China’s authoritarian regime shared many of the same characteristics and challenges as the Arab autocracies, so why did an ‘Arab Spring’ never materialize in Beijing?, asks a leading political scientist.
The collapse of regimes like Hosni Mubarak’s in Egypt, which many considered “an exemplar of…durable authoritarianism” was a salient reminder to many that such revolutions are “inherently unpredictable,” writes Stephen Hess, a specialist on contentious politics in authoritarian regimes.
Before long some began to speculate that the protest movements might spread to authoritarian states outside the Arab world, including China. Indeed, the Chinese government was among those that feared the unrest would spread to China because, as one observer noted, China faced the same kind of “social and political tensions caused by rising inequality, injustice, and corruption” that plagued much of the Arab world on the eve of the uprisings.
One set of explanations has centered on social and economic drivers. According to this reasoning, unrest in the region was driven by a highly discontented and mobilized society. Youth unemployment and official corruption enraged Arab citizens and the diffusion of new communications technologies, particularly social media sites such as Facebook and Twitter, enabled individuals to channel these grievances into effective anti-regime collective action.
One shortcoming of this explanation is that the same sources of discontent and social media websites are available throughout the developing world, but successful revolutions are rare.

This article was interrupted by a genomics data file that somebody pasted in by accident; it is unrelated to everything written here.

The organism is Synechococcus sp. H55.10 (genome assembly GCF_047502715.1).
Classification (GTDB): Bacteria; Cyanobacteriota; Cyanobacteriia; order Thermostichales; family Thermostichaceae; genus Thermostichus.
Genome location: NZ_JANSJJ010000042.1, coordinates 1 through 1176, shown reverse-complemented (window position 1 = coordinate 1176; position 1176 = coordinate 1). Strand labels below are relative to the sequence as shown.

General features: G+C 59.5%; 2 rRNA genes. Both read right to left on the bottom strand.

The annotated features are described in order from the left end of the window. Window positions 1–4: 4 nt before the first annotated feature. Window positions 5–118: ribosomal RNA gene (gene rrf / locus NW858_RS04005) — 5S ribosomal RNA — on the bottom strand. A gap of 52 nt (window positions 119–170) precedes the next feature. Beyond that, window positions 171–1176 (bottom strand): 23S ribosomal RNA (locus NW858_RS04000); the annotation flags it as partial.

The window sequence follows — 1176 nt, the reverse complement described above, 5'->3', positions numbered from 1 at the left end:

So why have Chinese citizens trended towards localized protests rather than the national protest movements seen in the Arab spring? As discussed in an important body of research, one source of this difference is linked to the structure of the state itself. In China, unlike most autocracies, the state is highly decentralized. Local governments are given a substantial level of autonomy over development policies as well as social management – decisions related to dealing with popular challengers through repression or alternatively, the extension of concessions.
Since local authorities make decisions over the carrots and sticks used to address the demands of citizens with a high degree of autonomy, these officials rather than the national leadership or regime are the primary target of most protest actions. In fact, it is a common phenomenon in China that aggrieved locals will appeal to central authorities for assistance against corrupt local officials. Thus, the struggles faced by everyday Chinese are often directed at particular local officials and local issues, limiting the desire of protestors to take the dangerous leap of coordinating their actions across local communities to challenge the regime itself.
As a consequence, much like the Middle East, the years 2011 and 2012 have been ones characterized by very high levels of protest activities in China. However, because of the decentralized nature of the Chinese state, these battles have been ones won and lost by claimants contesting local officials rather than challenging the regime itself.
Steve Hess is an Assistant Professor of Political Science and East Asian & Pacific Rim Studies at the University of Bridgeport’s College of Public and International Affairs. He is the author, most recently, of the forthcoming article in the International Political Science Review, “From the Arab Spring to the Chinese Winter,” from which this piece in The Diplomat was adapted.